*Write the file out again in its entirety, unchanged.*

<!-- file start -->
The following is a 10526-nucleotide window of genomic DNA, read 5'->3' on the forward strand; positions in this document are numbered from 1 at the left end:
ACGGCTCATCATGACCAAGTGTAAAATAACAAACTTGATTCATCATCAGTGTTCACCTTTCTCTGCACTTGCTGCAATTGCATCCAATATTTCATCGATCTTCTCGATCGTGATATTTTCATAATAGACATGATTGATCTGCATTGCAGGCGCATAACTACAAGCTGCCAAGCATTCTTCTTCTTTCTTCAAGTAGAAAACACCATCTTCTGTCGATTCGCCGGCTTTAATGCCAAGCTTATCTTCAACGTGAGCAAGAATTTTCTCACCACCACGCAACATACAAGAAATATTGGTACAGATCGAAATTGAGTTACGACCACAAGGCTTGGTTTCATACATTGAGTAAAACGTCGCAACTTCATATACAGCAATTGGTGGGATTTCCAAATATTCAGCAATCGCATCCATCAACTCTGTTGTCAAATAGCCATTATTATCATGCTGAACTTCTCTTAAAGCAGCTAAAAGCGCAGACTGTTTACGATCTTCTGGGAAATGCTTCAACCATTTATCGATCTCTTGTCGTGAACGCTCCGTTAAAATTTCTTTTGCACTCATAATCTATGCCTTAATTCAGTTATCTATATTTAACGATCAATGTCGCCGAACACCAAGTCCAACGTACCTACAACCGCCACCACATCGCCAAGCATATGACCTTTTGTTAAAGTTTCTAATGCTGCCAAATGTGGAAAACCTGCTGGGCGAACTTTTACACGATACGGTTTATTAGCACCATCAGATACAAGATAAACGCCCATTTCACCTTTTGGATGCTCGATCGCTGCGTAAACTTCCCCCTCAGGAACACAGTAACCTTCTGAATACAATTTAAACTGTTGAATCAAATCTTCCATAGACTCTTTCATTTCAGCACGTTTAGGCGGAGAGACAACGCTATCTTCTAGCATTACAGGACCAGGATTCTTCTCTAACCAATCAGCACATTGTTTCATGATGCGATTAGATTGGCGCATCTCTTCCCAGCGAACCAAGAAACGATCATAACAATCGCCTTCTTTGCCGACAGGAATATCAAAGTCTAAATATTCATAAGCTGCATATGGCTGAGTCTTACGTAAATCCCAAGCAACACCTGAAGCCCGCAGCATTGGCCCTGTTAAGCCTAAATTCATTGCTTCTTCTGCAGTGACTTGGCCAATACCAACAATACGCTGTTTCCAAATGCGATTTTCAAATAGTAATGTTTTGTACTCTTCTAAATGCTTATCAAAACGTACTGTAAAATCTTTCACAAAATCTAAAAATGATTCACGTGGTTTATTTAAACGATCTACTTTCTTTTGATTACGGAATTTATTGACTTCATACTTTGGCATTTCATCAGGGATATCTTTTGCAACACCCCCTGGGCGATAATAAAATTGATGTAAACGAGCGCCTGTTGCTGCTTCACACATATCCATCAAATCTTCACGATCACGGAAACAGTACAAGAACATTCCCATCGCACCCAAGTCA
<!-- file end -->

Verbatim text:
The following is a 10526-nucleotide window of genomic DNA, read 5'->3' on the forward strand; positions in this document are numbered from 1 at the left end:
ACGGCTCATCATGACCAAGTGTAAAATAACAAACTTGATTCATCATCAGTGTTCACCTTTCTCTGCACTTGCTGCAATTGCATCCAATATTTCATCGATCTTCTCGATCGTGATATTTTCATAATAGACATGATTGATCTGCATTGCAGGCGCATAACTACAAGCTGCCAAGCATTCTTCTTCTTTCTTCAAGTAGAAAACACCATCTTCTGTCGATTCGCCGGCTTTAATGCCAAGCTTATCTTCAACGTGAGCAAGAATTTTCTCACCACCACGCAACATACAAGAAATATTGGTACAGATCGAAATTGAGTTACGACCACAAGGCTTGGTTTCATACATTGAGTAAAACGTCGCAACTTCATATACAGCAATTGGTGGGATTTCCAAATATTCAGCAATCGCATCCATCAACTCTGTTGTCAAATAGCCATTATTATCATGCTGAACTTCTCTTAAAGCAGCTAAAAGCGCAGACTGTTTACGATCTTCTGGGAAATGCTTCAACCATTTATCGATCTCTTGTCGTGAACGCTCCGTTAAAATTTCTTTTGCACTCATAATCTATGCCTTAATTCAGTTATCTATATTTAACGATCAATGTCGCCGAACACCAAGTCCAACGTACCTACAACCGCCACCACATCGCCAAGCATATGACCTTTTGTTAAAGTTTCTAATGCTGCCAAATGTGGAAAACCTGCTGGGCGAACTTTTACACGATACGGTTTATTAGCACCATCAGATACAAGATAAACGCCCATTTCACCTTTTGGATGCTCGATCGCTGCGTAAACTTCCCCCTCAGGAACACAGTAACCTTCTGAATACAATTTAAACTGTTGAATCAAATCTTCCATAGACTCTTTCATTTCAGCACGTTTAGGCGGAGAGACAACGCTATCTTCTAGCATTACAGGACCAGGATTCTTCTCTAACCAATCAGCACATTGTTTCATGATGCGATTAGATTGGCGCATCTCTTCCCAGCGAACCAAGAAACGATCATAACAATCGCCTTCTTTGCCGACAGGAATATCAAAGTCTAAATATTCATAAGCTGCATATGGCTGAGTCTTACGTAAATCCCAAGCAACACCTGAAGCCCGCAGCATTGGCCCTGTTAAGCCTAAATTCATTGCTTCTTCTGCAGTGACTTGGCCAATACCAACAATACGCTGTTTCCAAATGCGATTTTCAAATAGTAATGTTTTGTACTCTTCTAAATGCTTATCAAAACGTACTGTAAAATCTTTCACAAAATCTAAAAATGATTCACGTGGTTTATTTAAACGATCTACTTTCTTTTGATTACGGAATTTATTGACTTCATACTTTGGCATTTCATCAGGGATATCTTTTGCAACACCCCCTGGGCGATAATAAAATTGATGTAAACGAGCGCCTGTTGCTGCTTCACACATATCCATCAAATCTTCACGATCACGGAAACAGTACAAGAACATTCCCATCGCACCCAAGTCA